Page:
March 07, 2008

lytdybr continued

I received some interesting e-mails following up on my post on the "lytdybr" encoding based on Cyrillic keyboard and QWERTY keyboard key locations.

One reader noted the similarity to "phone numbers written with letters instead of numbers (like 1-800-MATTRES), where one set of characters is replaced by another set with a shared mapping". I haven't heard from anyone about QWERTY-words showing up in other languages. The closest is the interesting phenomenon that Richard Earley wrote to me about, where new lexical items are entering English slang thanks to the T9 (and similar iTap) predictive text technology on cell phones:

Richard Earley:

I wanted to share with you a similar source for linguistic creation among English speakers: the T9 dictionary on a cell phone.

In case you aren't as compulsive a text messager as are the huge majority of today's teenagers, the T9 dictionary speeds up text composition by allowing users to press only one key to enter a character. As each key contains three of four letters, the T9 keeps track of a sequence of keystrokes and then suggests an intended word by matching the possible combinations of those three or four letters to the words in a dictionary.

It's a remarkably efficient system, but it does have a few problems where two words can be produced from one sequence. Some simple examples are 'of'/'me' and 'if'/'he'.

There are also some more amusing ones, mostly caused by the limitations of the T9 dictionary particularly with regards to brand names.

For instance, the name of Vodka brand Smirnoff is rendered as 'poisoned'. This has become a slang term among some young people, normally bringing a laugh of recognition the first time it is brought up. Misspellings can also cause confusion, and I have heard people talk about their 'plans for unoppo', which is what results from forgetting the m in 'tomorrow'. Thanks to the prudes at Nokia and Samsung similar problems arise with swear words. The first suggested word for 'bitch' is 'chubi', which has
gained some popularity as a word on its own. There are many other examples that I could give you, but I will finish with the term 'book' meaning 'cool' which is something I used to hear a lot in London.

I find it an amusing parallel that a device that is so often used to communicate without the knowledge of a teacher has also birthed an RIAA parental advisory version of several swear words and probably helped confuse older generations even with no cell phone in sight. Conversely, and quite contrary to the probably first reaction of most 'grammarians' to this, I have to confess that before I started using a T9 dictionary I could never spell tomorrow, and now I have no problems with it. So might text-speak actually improve people's English?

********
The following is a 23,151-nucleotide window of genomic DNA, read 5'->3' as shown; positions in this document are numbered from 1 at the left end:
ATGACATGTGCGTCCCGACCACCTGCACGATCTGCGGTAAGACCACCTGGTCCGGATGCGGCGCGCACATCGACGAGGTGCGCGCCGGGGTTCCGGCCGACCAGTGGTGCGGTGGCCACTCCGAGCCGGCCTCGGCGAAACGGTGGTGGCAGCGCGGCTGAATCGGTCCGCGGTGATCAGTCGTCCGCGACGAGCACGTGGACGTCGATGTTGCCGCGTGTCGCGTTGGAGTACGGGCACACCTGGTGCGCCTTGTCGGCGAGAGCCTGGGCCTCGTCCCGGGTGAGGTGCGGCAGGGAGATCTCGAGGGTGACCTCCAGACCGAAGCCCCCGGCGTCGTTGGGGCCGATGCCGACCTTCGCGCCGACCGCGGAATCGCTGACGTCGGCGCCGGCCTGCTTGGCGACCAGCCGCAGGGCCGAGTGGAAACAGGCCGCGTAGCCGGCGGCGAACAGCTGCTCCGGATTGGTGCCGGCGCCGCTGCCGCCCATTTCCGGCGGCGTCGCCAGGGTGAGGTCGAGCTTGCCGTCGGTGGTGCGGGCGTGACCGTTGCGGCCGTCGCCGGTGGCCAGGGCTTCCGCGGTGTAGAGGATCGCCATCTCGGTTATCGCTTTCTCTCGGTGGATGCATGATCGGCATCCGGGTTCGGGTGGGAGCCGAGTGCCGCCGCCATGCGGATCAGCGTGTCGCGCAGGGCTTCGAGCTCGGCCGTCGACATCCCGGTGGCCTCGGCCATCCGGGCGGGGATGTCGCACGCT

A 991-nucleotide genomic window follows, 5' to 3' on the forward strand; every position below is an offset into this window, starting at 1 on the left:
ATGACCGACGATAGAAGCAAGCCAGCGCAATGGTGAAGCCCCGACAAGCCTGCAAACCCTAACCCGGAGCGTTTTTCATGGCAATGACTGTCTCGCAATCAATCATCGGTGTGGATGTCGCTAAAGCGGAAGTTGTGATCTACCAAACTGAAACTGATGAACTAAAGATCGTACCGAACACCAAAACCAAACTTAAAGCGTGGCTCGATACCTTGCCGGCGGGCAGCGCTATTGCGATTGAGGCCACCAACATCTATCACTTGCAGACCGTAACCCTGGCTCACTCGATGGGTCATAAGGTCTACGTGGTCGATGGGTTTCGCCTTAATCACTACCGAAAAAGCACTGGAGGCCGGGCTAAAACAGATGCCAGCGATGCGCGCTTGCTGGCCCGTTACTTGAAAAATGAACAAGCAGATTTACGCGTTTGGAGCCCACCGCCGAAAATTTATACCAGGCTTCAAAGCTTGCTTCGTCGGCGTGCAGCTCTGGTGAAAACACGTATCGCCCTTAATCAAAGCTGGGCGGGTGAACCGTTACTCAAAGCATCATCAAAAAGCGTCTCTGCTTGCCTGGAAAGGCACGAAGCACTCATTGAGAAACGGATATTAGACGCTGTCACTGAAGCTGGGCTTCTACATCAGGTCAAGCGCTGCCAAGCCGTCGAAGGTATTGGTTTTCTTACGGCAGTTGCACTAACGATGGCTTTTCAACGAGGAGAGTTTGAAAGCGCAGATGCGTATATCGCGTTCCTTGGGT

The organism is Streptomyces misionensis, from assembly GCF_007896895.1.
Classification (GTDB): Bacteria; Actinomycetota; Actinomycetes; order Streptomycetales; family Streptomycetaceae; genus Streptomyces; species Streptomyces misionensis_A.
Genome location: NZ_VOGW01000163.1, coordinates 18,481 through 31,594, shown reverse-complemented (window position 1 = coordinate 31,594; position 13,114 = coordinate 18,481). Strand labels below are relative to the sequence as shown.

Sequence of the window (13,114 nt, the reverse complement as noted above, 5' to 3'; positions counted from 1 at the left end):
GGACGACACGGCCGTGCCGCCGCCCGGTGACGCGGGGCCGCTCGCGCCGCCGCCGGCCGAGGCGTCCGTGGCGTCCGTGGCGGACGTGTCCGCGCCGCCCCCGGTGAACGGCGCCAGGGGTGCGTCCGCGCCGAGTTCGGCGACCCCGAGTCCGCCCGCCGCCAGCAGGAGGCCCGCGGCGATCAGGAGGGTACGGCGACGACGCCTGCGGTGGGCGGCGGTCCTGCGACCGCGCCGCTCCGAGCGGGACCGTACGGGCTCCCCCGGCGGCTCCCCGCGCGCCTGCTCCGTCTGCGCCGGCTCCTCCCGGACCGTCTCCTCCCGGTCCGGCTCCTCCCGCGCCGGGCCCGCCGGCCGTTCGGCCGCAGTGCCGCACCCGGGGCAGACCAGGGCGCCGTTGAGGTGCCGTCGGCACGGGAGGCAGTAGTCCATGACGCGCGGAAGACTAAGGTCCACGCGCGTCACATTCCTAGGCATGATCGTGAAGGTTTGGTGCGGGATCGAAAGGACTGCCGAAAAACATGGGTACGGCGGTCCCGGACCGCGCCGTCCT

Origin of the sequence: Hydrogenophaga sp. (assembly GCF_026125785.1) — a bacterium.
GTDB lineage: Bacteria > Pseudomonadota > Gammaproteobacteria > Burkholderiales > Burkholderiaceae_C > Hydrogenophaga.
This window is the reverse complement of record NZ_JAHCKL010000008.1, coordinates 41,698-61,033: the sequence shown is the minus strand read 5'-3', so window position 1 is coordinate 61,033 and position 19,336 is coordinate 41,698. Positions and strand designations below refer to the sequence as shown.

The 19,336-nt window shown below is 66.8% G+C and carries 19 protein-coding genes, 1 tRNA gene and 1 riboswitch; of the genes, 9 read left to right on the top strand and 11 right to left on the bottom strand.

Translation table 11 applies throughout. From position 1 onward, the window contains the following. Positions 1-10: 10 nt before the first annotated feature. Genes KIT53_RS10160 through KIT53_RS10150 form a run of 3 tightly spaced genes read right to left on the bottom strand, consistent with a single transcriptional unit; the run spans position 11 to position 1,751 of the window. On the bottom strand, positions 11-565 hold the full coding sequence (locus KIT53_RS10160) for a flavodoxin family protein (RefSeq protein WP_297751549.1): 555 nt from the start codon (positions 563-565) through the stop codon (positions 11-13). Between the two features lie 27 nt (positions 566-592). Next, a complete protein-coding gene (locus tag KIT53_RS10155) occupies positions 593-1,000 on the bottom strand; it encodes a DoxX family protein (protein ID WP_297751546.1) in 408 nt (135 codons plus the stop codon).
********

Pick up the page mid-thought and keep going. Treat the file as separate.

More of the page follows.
Elizabeth Moffatt wrote from New Zealand:
I just read your post about encoding of Russian using the Cyrillic alphabet. I was wondering whether perhaps were talking about this?:

"Volapuk encoding (
Russian: кодировка "волапюк", kodirovka "volapyuk") is a slang term for rendering the letters of the Cyrillic alphabet with Latin ones. Unlike Translit (there characters are replaced to sound the same), in volapuk characters can be replaced to look or sound the same."

I've just read Spook Country by William Gibson, which is where I was introduced to the term.
I checked it out and realized that its another interesting encoding but a different one. In Volapük you look for letters that LOOK alike in the two languages. Here's an example from the Wikipedia article:

• COBETCKIJ COIO3 ("advanced" Volapük)
• SOVETSKIY SOYUZ (transliteration)
• Soviet Union (English)
To which I add

UPDATE There's an inverse of Volapuk known as Faux Cyrillic, described here. Hat tip to Douglas Sundseth.

Bill Poser sent me a nice alphabet-related anecdote that is neither QWERTY-code nor Volapük.

Years ago I went away for some time and one of the grad students, Jennifer Cole, stayed at my place in Palo Alto. She wasn't there when I returned and had left a note on the door. I assumed that it told me where she had left the key since for reasons I now forget I had not taken a key with me. The note was in Cyrillic letters, so I attempted to read it as Russian, a task in which I was unsuccessful. At first I interpreted this as due to my lousy Russian and despaired that I would have to search for the key or break in. Fortunately, further contemplation revealed that the note was not in Russian: it was in Japanese. I think that her assumption that few burglars would have understood the note was correct.
Bruce Rusk adds:

Your LL post today on T9 cussing (bussing?) reminded me of this video on that very topic.
It's a lovely sendup of benign dictatorial prescriptivism.

Posted by Barbara Partee at March 7, 2008 08:23 AM